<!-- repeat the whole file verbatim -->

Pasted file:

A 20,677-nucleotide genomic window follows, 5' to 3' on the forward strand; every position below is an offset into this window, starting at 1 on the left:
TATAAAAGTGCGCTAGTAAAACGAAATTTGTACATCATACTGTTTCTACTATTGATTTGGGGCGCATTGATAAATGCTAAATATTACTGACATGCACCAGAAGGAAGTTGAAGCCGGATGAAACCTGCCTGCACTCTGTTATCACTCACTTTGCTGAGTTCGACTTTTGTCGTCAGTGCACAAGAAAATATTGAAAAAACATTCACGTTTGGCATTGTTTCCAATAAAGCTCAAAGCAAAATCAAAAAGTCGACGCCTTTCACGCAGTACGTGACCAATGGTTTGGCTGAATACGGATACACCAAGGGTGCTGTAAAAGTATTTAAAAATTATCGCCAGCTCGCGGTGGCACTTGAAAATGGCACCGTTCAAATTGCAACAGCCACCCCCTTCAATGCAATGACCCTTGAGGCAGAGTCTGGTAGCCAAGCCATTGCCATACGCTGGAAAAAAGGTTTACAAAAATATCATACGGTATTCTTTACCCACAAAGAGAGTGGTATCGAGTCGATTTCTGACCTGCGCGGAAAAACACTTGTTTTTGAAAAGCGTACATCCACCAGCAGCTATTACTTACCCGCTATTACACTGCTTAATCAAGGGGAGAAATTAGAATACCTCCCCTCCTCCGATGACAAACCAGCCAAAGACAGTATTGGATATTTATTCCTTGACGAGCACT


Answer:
A 20,677-nucleotide genomic window follows, 5' to 3' on the forward strand; every position below is an offset into this window, starting at 1 on the left:
TATAAAAGTGCGCTAGTAAAACGAAATTTGTACATCATACTGTTTCTACTATTGATTTGGGGCGCATTGATAAATGCTAAATATTACTGACATGCACCAGAAGGAAGTTGAAGCCGGATGAAACCTGCCTGCACTCTGTTATCACTCACTTTGCTGAGTTCGACTTTTGTCGTCAGTGCACAAGAAAATATTGAAAAAACATTCACGTTTGGCATTGTTTCCAATAAAGCTCAAAGCAAAATCAAAAAGTCGACGCCTTTCACGCAGTACGTGACCAATGGTTTGGCTGAATACGGATACACCAAGGGTGCTGTAAAAGTATTTAAAAATTATCGCCAGCTCGCGGTGGCACTTGAAAATGGCACCGTTCAAATTGCAACAGCCACCCCCTTCAATGCAATGACCCTTGAGGCAGAGTCTGGTAGCCAAGCCATTGCCATACGCTGGAAAAAAGGTTTACAAAAATATCATACGGTATTCTTTACCCACAAAGAGAGTGGTATCGAGTCGATTTCTGACCTGCGCGGAAAAACACTTGTTTTTGAAAAGCGTACATCCACCAGCAGCTATTACTTACCCGCTATTACACTGCTTAATCAAGGGGAGAAATTAGAATACCTCCCCTCCTCCGATGACAAACCAGCCAAAGACAGTATTGGATATTTATTCCTTGACGAGCACT